If the wrong foods are fed to animals, they won’t get the nutrients that provide them with energy and strength.
It contributes to an imbalance in bird species, with introduced birds thriving excessively.
Inappropriate food can cause deformation - this means their body parts don’t grow the way they’re supposed to.
When birds are given food by humans, it makes them dependent and less able to survive without the provided food.
Rotting bread also pollutes water which encourages bacterial growth and disease that harms animals.
Litter has serious negative impacts on wildlife and is very dangerous for them.
Wild animals are vulnerable to litter as they can become entangled or trapped in it, leading to serious injuries or even death. Animals can also mistake litter for food which can be a choking hazard, cause issues with impaction in the gut, and lead to starvation.
Not only does this litter harm wild animals, but companion animals have gotten serious injuries from litter as well.
Prevent window strike
There are a few things you can do to help prevent window strike:
Build bat homes, bug hotels, and lizard lounges
Find safer ways to protect your garden
Instead of using pesticides that can kill animals such as bees, consider natural alternatives for the garden like planting onion, garlic, or marigolds.
Plant locally sourced native trees/plants
Planting specific bird friendly trees, plants, and flowers is an effective, kind, and compassionate way to promote native species. Many native birds rely on nectar, fruit, and/or insects for the nutrients they need to be happy and healthy. You can plant species from the urban, backyard, and garden flora list or ask your local garden centre what the best plants are for your area! Just be sure that you do not plant too close to your windows to help prevent bird strike.
In addition to this, if you find any pest plants, it’s important that you remove and disposed of them safely and carefully. Contact your local council to find out how to best dispose of them in your area.
Provide animal-friendly sources of water
These sources can include:
It’s very important to make sure you keep these water sources clean and prevent the growth of bacteria by washing them out with mild soap and water every day.
Keep your cat safe and happy at home
Contained cats are more likely to enjoy a longer, healthier life. This includes spending more quality time with you, keeping them safe from road traffic, avoiding problems with your neighbours, and reducing the risk they will harm or kill other animals.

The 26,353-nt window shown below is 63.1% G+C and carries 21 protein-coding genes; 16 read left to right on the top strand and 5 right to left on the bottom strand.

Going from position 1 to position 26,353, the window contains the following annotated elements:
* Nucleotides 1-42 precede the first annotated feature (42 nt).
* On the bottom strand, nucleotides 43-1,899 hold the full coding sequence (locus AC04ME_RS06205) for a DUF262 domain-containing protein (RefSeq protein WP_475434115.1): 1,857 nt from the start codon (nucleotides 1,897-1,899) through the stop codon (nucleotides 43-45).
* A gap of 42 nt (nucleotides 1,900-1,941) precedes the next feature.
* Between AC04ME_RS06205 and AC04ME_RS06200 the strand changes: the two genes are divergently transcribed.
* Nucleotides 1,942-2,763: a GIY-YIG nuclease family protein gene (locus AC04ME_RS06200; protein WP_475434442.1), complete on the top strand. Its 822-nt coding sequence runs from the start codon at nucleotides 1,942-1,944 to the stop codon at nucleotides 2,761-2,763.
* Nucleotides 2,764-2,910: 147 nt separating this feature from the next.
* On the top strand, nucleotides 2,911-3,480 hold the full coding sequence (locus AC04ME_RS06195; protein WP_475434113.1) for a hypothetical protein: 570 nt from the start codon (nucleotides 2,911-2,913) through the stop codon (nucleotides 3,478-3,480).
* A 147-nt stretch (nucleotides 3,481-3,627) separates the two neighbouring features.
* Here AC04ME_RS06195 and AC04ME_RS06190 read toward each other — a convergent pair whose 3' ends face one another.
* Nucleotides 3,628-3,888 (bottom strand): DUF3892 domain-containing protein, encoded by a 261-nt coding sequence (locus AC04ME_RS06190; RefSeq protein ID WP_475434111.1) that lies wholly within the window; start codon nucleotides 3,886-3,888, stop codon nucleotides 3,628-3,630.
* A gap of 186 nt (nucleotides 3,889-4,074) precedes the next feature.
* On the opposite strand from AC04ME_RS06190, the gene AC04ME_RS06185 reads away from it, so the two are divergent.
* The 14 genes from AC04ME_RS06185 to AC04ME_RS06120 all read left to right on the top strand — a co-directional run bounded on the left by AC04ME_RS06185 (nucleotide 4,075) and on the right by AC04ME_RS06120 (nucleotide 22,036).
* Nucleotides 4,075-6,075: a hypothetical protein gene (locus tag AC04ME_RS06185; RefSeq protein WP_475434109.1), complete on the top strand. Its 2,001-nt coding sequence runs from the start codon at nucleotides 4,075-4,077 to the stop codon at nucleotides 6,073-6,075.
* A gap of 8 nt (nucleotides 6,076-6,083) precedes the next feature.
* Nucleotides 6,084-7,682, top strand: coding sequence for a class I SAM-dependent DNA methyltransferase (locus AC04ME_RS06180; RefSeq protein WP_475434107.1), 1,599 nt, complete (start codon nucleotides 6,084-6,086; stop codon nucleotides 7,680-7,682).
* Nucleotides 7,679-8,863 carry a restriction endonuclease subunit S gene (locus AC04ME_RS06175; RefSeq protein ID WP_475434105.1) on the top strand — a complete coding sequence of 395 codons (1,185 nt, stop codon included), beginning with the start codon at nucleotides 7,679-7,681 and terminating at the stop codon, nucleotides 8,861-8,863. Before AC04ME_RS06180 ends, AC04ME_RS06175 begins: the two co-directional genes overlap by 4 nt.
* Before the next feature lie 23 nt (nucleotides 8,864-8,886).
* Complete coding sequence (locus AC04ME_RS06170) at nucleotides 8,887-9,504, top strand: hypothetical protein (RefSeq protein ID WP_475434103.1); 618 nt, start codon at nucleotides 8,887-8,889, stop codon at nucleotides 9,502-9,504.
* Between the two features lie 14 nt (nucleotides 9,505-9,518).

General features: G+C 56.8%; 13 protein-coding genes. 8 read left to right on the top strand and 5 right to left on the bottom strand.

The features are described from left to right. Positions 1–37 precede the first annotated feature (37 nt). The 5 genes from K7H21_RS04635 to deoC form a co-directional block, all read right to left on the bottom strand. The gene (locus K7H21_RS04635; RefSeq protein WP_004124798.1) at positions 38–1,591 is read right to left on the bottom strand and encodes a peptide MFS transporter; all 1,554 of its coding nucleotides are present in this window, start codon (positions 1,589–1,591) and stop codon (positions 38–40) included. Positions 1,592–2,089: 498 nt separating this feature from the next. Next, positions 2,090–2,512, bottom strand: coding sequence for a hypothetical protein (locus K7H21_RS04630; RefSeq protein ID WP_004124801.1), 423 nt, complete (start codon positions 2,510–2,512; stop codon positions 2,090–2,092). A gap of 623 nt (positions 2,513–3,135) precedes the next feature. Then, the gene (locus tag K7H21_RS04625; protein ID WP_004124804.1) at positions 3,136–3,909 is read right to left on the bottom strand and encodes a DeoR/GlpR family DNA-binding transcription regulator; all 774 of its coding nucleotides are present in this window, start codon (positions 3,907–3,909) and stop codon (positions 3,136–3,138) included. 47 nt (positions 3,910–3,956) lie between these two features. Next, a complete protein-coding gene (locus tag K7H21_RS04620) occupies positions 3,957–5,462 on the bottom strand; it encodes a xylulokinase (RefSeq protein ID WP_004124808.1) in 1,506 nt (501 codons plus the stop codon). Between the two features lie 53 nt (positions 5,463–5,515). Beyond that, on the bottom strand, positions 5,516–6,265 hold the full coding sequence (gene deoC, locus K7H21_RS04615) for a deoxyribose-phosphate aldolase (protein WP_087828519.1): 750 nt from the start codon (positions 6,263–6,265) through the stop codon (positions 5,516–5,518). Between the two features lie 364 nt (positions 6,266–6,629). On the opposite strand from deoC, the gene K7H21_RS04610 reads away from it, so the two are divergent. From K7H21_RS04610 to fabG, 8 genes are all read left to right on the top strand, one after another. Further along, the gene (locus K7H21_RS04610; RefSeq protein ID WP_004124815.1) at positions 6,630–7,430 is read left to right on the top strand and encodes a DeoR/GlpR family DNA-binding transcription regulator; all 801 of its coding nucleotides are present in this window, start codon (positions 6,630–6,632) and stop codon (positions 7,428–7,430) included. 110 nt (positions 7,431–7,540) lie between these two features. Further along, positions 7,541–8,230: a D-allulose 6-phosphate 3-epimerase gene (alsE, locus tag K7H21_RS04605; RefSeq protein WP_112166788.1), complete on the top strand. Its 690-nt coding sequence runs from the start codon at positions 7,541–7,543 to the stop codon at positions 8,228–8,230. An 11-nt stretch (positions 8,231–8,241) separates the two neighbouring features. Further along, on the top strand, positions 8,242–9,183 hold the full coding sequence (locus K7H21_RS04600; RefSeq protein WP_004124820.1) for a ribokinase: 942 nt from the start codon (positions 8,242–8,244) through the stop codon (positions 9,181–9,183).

You can contain your cat by cat-proofing an outdoor area, using a combination of indoors and a secure outdoor enclosure, or keeping your cat indoors. You will need to provide them with opportunities to meet their physical and behavioural needs.
For more information, click here.
You can also take a look at the rest of our bird friendly cat tips in the Wild Birds section below.
Additionally, it’s important to follow the rules when you and your family are exercising your dog.
Birds - to feed or not to feed?
Many people think they are doing a good thing by feeding birds human food like bread. Unfortunately, although birds will happily gobble up bread, bread is actually very unhealthy for them. Bread fills up a bird’s stomach, but it doesn’t give them any of the nutrition they need to be healthy and strong. When birds eat bread, it’s just like people filling up lots of junk food. This can lead to several problems, like the ones listed in the challenges above.
Rather than feeding them bread or bird seed, which holds little to no nutritional value, it’s best to plant a buffet of trees, bushes and shrubs for birds in your backyard to help them thrive. This will give birds areas to rest, feel safe, and of course eat. Help keep New Zealand’s birds safe and healthy by keeping bread at home for your toast and sandwiches!
Give wildlife space
It’s always important to admire wildlife from a distance. Remain quiet, don’t approach them, and give them the distance and respect they deserve.